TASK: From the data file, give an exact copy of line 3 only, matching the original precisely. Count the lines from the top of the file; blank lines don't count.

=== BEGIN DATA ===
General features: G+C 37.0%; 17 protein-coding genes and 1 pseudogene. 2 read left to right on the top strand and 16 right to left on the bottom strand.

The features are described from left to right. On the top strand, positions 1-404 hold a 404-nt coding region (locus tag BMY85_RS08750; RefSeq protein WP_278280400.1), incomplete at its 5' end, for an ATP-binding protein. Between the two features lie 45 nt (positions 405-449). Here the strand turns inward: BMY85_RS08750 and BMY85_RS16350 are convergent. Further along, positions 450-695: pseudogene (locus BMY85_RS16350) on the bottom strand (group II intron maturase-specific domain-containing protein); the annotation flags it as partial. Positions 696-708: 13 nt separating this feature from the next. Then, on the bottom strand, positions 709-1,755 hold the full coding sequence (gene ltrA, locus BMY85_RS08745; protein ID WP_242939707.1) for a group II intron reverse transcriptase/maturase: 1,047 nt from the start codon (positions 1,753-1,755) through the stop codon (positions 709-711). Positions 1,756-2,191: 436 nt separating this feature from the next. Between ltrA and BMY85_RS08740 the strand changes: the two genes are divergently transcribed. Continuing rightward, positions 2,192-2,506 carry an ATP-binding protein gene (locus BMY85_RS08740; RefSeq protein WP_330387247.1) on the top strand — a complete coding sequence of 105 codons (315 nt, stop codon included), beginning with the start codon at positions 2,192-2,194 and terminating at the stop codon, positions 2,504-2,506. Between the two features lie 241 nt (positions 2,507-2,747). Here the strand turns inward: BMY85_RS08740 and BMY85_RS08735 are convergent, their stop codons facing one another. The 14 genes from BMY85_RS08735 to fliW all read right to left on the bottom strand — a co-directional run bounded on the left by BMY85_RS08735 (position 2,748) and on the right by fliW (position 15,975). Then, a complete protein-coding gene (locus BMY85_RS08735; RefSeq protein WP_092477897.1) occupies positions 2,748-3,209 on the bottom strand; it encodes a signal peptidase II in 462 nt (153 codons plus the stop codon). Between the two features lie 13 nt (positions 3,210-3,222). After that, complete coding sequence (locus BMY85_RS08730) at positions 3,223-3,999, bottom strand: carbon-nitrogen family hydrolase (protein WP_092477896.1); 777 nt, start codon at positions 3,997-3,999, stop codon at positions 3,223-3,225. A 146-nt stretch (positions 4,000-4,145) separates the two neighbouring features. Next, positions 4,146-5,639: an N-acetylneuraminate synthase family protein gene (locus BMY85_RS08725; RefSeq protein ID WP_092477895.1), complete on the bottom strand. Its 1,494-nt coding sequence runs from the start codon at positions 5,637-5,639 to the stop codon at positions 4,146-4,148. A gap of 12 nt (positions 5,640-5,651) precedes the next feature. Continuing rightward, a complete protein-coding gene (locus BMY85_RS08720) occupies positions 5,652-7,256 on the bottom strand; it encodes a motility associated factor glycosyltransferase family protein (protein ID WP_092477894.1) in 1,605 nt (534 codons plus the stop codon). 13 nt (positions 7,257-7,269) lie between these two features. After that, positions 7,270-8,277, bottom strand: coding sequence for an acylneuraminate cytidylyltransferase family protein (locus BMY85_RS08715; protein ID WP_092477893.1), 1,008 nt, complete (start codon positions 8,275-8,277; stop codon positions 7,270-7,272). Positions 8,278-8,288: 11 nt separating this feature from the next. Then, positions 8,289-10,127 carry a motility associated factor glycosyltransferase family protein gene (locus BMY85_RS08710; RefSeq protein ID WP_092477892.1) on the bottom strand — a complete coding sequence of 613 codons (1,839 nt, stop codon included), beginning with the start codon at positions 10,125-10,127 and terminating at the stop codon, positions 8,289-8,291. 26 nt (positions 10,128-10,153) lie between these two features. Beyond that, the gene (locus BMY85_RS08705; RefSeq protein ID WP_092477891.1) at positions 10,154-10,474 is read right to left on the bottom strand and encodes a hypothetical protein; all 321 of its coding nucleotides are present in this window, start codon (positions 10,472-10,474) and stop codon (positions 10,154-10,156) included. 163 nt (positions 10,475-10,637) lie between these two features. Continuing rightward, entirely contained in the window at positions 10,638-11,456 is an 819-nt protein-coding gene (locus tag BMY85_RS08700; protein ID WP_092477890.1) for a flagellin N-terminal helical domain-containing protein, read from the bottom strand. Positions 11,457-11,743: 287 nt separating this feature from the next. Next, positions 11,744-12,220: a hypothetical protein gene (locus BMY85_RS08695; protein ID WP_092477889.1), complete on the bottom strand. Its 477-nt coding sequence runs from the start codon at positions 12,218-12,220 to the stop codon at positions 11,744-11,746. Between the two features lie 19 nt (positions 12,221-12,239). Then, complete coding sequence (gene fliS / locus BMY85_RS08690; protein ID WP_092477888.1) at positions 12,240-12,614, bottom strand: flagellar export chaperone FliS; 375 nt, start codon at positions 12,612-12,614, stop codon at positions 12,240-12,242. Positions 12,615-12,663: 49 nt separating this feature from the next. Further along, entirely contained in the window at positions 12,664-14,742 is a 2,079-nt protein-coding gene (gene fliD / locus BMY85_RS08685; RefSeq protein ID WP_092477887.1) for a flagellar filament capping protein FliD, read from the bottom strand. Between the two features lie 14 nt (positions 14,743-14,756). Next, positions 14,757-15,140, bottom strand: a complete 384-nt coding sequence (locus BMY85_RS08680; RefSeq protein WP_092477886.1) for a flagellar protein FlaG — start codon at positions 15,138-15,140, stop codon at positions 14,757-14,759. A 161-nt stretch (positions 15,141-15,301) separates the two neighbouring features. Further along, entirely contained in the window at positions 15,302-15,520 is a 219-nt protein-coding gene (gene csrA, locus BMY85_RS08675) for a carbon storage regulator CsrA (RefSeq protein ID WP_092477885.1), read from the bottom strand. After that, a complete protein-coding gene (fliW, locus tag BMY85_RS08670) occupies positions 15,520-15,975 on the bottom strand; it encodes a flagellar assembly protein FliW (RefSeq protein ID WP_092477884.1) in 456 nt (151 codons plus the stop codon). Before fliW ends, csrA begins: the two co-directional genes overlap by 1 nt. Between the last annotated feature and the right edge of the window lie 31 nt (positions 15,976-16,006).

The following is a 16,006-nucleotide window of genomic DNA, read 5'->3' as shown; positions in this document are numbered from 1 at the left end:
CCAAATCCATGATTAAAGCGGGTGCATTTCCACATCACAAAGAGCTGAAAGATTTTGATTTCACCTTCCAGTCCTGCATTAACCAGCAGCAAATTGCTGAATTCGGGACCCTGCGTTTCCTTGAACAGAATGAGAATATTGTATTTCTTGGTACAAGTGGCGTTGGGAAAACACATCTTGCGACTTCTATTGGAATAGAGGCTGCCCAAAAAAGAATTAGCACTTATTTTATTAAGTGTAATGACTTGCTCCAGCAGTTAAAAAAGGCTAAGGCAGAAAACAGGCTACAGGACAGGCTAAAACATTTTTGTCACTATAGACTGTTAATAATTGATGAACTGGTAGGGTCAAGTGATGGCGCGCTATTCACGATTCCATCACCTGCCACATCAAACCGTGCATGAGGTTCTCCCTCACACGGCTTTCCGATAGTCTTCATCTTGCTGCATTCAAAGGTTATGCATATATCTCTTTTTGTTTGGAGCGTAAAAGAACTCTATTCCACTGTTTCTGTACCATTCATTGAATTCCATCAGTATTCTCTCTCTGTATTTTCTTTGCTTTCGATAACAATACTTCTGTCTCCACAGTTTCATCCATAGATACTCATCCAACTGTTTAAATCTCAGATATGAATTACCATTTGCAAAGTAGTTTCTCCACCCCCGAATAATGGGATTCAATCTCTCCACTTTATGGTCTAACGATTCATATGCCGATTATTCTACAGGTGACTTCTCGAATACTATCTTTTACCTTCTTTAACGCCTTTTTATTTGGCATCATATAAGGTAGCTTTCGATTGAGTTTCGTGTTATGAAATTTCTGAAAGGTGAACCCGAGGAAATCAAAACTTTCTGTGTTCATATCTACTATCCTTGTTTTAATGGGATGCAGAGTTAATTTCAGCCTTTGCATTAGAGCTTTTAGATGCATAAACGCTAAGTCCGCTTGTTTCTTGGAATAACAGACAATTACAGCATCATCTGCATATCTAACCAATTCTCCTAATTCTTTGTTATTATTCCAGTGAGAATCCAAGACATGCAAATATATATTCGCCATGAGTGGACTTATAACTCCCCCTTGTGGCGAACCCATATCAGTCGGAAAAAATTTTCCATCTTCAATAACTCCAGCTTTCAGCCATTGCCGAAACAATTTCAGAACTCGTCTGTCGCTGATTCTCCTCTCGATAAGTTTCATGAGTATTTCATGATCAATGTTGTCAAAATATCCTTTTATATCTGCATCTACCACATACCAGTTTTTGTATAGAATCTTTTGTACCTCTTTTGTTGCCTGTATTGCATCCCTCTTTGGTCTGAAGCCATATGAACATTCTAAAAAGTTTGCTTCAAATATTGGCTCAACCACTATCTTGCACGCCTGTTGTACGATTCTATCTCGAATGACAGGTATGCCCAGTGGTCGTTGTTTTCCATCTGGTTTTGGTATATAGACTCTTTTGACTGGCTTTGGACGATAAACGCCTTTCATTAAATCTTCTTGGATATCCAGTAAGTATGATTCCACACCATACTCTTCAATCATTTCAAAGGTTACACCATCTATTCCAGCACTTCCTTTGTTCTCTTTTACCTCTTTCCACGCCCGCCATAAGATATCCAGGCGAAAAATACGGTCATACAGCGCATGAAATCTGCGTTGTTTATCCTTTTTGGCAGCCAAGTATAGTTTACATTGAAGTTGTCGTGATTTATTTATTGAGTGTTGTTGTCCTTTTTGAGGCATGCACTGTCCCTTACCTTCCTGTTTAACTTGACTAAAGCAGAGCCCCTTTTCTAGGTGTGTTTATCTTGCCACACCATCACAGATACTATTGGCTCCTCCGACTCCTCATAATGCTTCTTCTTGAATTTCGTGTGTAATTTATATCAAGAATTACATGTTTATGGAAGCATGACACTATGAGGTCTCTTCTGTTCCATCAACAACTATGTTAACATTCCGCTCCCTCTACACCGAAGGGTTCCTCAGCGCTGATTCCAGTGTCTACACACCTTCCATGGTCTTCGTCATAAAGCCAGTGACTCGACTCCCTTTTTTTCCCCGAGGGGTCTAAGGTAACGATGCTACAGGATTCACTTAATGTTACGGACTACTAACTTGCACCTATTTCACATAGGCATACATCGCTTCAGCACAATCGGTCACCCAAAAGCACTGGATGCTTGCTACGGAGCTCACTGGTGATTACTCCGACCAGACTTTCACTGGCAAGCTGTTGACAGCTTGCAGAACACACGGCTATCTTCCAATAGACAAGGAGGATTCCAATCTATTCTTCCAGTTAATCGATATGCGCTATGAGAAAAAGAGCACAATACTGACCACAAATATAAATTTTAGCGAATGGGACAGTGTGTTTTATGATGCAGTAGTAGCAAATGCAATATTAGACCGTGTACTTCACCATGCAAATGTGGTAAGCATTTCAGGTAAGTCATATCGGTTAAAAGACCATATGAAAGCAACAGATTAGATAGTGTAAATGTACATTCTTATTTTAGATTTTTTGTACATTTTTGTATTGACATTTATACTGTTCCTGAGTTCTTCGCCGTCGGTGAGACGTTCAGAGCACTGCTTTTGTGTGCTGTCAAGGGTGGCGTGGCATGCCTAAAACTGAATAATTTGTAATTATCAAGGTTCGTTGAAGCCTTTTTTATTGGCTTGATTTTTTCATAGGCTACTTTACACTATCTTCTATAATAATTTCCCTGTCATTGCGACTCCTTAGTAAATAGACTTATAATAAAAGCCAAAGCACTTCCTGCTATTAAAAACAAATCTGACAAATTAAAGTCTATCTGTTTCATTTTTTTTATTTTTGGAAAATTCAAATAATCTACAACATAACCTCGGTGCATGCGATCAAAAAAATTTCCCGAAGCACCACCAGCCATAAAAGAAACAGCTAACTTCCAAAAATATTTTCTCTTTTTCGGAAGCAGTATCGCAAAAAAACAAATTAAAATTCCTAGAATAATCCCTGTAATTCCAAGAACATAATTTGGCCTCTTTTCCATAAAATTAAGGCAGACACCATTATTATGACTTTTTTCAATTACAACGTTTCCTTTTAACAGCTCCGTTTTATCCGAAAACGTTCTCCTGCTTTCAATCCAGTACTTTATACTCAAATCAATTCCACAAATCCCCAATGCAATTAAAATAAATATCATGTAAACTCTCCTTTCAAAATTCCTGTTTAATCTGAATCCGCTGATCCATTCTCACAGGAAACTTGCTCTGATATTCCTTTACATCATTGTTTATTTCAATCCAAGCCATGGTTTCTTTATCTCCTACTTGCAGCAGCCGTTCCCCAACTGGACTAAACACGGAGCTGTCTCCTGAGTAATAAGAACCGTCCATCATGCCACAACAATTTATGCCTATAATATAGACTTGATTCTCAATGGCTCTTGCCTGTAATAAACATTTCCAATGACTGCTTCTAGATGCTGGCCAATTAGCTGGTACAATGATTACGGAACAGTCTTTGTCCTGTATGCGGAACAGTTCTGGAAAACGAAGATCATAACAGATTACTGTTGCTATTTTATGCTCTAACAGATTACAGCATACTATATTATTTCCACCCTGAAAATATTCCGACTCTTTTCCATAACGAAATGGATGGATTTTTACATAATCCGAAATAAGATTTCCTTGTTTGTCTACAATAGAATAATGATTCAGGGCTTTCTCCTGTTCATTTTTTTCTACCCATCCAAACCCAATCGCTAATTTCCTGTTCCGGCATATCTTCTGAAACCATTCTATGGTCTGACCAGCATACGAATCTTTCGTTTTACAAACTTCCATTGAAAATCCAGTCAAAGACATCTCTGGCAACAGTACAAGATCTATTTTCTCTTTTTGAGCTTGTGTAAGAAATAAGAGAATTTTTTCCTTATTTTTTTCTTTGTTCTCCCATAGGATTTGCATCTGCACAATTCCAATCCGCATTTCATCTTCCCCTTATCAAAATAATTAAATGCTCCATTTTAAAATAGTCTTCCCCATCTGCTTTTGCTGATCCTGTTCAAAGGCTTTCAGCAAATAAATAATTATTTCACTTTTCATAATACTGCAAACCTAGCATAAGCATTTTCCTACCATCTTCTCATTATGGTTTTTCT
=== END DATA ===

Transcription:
The following is a 16,006-nucleotide window of genomic DNA, read 5'->3' as shown; positions in this document are numbered from 1 at the left end: